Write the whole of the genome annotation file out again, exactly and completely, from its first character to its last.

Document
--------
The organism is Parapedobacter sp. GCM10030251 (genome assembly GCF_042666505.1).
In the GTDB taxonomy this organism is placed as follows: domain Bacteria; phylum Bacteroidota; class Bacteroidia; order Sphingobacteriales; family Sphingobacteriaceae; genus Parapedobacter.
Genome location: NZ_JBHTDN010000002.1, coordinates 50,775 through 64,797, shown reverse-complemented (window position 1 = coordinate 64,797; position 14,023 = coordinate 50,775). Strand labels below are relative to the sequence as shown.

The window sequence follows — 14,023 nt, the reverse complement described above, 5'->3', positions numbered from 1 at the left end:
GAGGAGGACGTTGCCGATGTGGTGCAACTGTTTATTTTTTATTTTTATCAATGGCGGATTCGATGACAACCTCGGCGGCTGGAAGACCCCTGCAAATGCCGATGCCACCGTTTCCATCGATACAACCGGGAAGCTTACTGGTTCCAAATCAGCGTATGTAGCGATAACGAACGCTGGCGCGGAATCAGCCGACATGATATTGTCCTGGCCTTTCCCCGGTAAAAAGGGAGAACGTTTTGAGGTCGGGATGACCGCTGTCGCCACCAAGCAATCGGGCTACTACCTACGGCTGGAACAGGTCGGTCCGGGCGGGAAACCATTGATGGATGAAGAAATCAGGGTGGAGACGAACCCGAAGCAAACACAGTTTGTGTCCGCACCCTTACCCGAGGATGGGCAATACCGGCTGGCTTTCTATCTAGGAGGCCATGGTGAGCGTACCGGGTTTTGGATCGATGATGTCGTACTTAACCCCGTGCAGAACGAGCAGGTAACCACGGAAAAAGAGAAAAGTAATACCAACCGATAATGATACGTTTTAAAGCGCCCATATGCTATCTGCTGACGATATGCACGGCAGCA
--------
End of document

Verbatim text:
The organism is Parapedobacter sp. GCM10030251 (genome assembly GCF_042666505.1).
In the GTDB taxonomy this organism is placed as follows: domain Bacteria; phylum Bacteroidota; class Bacteroidia; order Sphingobacteriales; family Sphingobacteriaceae; genus Parapedobacter.
Genome location: NZ_JBHTDN010000002.1, coordinates 50,775 through 64,797, shown reverse-complemented (window position 1 = coordinate 64,797; position 14,023 = coordinate 50,775). Strand labels below are relative to the sequence as shown.

The window sequence follows — 14,023 nt, the reverse complement described above, 5'->3', positions numbered from 1 at the left end:
GAGGAGGACGTTGCCGATGTGGTGCAACTGTTTATTTTTTATTTTTATCAATGGCGGATTCGATGACAACCTCGGCGGCTGGAAGACCCCTGCAAATGCCGATGCCACCGTTTCCATCGATACAACCGGGAAGCTTACTGGTTCCAAATCAGCGTATGTAGCGATAACGAACGCTGGCGCGGAATCAGCCGACATGATATTGTCCTGGCCTTTCCCCGGTAAAAAGGGAGAACGTTTTGAGGTCGGGATGACCGCTGTCGCCACCAAGCAATCGGGCTACTACCTACGGCTGGAACAGGTCGGTCCGGGCGGGAAACCATTGATGGATGAAGAAATCAGGGTGGAGACGAACCCGAAGCAAACACAGTTTGTGTCCGCACCCTTACCCGAGGATGGGCAATACCGGCTGGCTTTCTATCTAGGAGGCCATGGTGAGCGTACCGGGTTTTGGATCGATGATGTCGTACTTAACCCCGTGCAGAACGAGCAGGTAACCACGGAAAAAGAGAAAAGTAATACCAACCGATAATGATACGTTTTAAAGCGCCCATATGCTATCTGCTGACGATATGCACGGCAGCA